Minister for Communications
Minister for the Arts – Mitch Fifield
Mr Fifield holds a Bachelor of Arts, served for three years in the Australian Army Reserve Psychology Corps, and was once a Senior Research Officer to the NSW Minister for Transport.
Minister for Health
Minister for Aged Care
Minister for Sport – Sussan Ley
Ley was born in Nigeria to English parents and migrated to Australia when she was 13, has master’s degrees in taxation and accountancy and has been a waitress, cleaner, air traffic controller and commercial pilot, as well as a farmer and shearer’s cook.
Minister for Defence – Marise Payne
Ms Payne has a Bachelor of Arts and Laws, and was the Young Liberal Movement’s first female Federal President and was NSW State President during 1987 and 1988. She also served for 10 years on the NSW Liberal State Executive.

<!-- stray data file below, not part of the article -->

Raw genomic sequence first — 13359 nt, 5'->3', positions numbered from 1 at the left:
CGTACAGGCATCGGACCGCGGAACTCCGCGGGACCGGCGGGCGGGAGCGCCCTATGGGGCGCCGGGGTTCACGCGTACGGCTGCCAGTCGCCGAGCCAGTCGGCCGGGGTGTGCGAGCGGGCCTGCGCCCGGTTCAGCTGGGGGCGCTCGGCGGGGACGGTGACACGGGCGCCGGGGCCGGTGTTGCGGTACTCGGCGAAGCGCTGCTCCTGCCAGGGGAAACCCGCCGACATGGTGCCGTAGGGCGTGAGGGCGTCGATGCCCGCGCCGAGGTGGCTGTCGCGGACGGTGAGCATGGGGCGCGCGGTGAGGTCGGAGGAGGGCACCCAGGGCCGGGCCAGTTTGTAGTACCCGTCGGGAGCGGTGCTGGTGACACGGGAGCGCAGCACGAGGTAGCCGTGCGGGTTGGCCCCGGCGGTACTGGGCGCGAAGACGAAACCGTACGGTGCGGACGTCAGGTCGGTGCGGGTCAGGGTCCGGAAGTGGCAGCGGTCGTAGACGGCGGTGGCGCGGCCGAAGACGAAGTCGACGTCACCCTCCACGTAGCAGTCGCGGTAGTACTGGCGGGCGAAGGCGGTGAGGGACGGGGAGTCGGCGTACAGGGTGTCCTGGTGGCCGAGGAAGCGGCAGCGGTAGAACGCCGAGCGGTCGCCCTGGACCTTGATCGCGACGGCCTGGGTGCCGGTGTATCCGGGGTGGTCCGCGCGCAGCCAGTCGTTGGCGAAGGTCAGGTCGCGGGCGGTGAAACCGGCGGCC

Minister for the Environment – Greg Hunt
Mr Hunt has a Bachelor of Laws (with First Class Honours), and studied at Yale University, where he was a Fulbright Scholar and received a Master of Arts in International Relations.
Minister for Immigration and Border Protection – Peter Dutton
Mr Dutton was a Queensland Police officer for nine years, and worked in the Drug Squad, before leaving in 1999 to complete a Bachelor of Business.
Minister for Rural Health – Fiona Nash
Ms Nash worked as a staff member for National Party federal ministers, and in 2008 was appointed Shadow Parliamentary Secretary for Water Resources and Conservation on the Opposition frontbench, but was asked to resign by then-Opposition Leader Malcolm Turnbull when she showed support for a motion by the Greens to block the introduction of up-front tax breaks for carbon sinks.
Minister for Veterans’ Affairs
Minister for Human Services – Stuart Robert
Mr Robert served for 12 years in the Australian Defence Force. He then founded the IT services firm GMT Recruitment, and is a founding director of Watoto Australia, which operates one of the world’s largest orphan programs.
It is interesting to note all of our ministers are white Australians, straight (and mostly married), and all fully abled.